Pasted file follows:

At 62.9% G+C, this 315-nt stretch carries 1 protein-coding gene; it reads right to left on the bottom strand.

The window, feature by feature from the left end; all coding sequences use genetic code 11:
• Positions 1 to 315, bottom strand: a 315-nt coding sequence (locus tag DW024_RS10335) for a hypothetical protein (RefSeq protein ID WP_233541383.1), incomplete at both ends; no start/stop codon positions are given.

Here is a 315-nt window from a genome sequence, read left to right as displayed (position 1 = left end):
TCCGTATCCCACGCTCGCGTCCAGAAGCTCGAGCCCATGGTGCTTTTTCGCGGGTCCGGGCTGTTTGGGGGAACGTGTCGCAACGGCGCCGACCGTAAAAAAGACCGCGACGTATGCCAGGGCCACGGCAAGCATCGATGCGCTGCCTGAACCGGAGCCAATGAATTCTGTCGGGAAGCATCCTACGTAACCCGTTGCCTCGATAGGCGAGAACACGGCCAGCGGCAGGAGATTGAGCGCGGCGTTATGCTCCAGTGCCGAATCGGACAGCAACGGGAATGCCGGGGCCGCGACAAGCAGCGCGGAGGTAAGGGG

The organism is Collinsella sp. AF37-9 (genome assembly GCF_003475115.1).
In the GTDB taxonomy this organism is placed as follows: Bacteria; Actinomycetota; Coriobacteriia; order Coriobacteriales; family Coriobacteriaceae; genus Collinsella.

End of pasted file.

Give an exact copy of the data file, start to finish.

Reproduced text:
At 62.9% G+C, this 315-nt stretch carries 1 protein-coding gene; it reads right to left on the bottom strand.

The window, feature by feature from the left end; all coding sequences use genetic code 11:
• Positions 1 to 315, bottom strand: a 315-nt coding sequence (locus tag DW024_RS10335) for a hypothetical protein (RefSeq protein ID WP_233541383.1), incomplete at both ends; no start/stop codon positions are given.

Here is a 315-nt window from a genome sequence, read left to right as displayed (position 1 = left end):
TCCGTATCCCACGCTCGCGTCCAGAAGCTCGAGCCCATGGTGCTTTTTCGCGGGTCCGGGCTGTTTGGGGGAACGTGTCGCAACGGCGCCGACCGTAAAAAAGACCGCGACGTATGCCAGGGCCACGGCAAGCATCGATGCGCTGCCTGAACCGGAGCCAATGAATTCTGTCGGGAAGCATCCTACGTAACCCGTTGCCTCGATAGGCGAGAACACGGCCAGCGGCAGGAGATTGAGCGCGGCGTTATGCTCCAGTGCCGAATCGGACAGCAACGGGAATGCCGGGGCCGCGACAAGCAGCGCGGAGGTAAGGGG

The organism is Collinsella sp. AF37-9 (genome assembly GCF_003475115.1).
In the GTDB taxonomy this organism is placed as follows: Bacteria; Actinomycetota; Coriobacteriia; order Coriobacteriales; family Coriobacteriaceae; genus Collinsella.